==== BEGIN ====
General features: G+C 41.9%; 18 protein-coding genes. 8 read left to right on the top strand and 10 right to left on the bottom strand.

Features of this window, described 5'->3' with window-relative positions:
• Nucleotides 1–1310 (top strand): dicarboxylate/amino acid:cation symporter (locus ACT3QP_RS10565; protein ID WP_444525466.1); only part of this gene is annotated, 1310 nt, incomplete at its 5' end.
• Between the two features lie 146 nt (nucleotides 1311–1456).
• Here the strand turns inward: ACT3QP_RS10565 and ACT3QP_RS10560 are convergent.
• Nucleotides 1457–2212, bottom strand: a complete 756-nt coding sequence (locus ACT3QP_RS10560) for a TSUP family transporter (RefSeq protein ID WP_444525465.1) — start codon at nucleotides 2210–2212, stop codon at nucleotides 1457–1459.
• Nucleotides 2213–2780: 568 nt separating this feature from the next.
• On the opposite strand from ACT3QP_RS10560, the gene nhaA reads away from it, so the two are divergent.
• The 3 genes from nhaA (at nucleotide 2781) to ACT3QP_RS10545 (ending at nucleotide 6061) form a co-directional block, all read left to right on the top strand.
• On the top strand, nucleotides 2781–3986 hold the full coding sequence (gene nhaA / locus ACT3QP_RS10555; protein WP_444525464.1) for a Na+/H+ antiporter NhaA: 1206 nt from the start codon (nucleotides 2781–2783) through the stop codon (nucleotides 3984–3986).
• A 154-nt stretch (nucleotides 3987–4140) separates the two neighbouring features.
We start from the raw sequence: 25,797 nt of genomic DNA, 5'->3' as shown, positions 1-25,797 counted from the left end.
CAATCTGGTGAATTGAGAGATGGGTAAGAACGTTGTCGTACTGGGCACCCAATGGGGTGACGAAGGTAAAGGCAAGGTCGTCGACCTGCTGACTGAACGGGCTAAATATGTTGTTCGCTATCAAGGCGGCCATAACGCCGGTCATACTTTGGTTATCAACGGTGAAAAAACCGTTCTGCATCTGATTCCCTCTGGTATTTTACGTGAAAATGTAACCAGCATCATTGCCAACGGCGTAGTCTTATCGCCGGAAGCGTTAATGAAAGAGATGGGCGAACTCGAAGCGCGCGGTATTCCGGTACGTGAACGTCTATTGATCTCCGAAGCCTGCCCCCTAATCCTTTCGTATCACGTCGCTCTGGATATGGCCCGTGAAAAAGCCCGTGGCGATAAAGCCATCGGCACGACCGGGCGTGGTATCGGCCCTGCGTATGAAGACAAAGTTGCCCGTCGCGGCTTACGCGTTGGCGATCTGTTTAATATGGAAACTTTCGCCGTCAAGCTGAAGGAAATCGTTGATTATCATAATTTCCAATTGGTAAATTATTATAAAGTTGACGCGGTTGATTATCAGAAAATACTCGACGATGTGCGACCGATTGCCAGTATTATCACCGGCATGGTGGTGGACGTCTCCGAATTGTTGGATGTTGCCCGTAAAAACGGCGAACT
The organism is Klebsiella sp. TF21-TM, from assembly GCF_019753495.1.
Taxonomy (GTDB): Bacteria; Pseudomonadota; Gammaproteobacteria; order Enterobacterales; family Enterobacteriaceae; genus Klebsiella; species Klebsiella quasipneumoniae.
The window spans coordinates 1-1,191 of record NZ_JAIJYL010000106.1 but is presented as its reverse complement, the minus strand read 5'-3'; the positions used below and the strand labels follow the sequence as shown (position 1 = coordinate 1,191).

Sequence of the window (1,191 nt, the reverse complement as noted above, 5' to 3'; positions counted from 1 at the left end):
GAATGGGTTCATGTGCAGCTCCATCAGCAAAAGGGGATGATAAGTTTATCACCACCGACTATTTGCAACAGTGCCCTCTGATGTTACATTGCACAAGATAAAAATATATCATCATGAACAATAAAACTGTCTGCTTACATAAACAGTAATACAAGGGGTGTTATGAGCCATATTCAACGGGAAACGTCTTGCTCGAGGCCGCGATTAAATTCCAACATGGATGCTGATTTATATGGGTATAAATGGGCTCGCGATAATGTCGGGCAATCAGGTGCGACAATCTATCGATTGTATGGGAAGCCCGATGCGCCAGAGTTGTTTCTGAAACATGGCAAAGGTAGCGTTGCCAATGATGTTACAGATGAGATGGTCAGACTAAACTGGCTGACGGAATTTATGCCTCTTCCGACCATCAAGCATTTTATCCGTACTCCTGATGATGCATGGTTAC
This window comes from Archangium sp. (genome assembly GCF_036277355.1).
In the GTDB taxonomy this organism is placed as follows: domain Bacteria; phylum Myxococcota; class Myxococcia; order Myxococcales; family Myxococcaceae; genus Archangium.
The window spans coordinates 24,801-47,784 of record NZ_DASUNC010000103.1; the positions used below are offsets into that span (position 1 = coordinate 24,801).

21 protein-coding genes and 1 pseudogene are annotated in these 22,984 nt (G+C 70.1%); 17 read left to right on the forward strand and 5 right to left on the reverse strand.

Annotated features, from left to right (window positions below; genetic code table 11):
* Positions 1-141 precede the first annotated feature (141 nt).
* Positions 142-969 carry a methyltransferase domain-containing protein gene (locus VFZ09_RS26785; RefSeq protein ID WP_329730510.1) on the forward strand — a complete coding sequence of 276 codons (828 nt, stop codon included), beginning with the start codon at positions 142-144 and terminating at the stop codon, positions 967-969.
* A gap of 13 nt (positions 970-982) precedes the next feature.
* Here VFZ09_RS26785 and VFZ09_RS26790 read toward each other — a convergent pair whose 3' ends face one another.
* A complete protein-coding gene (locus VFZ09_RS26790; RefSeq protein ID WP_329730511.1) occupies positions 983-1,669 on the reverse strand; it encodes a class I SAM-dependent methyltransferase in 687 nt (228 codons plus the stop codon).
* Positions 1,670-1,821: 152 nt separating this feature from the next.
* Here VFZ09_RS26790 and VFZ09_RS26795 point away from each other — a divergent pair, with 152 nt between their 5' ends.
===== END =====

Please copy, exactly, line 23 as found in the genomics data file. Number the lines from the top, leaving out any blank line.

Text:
Annotated features, from left to right (window positions below; genetic code table 11):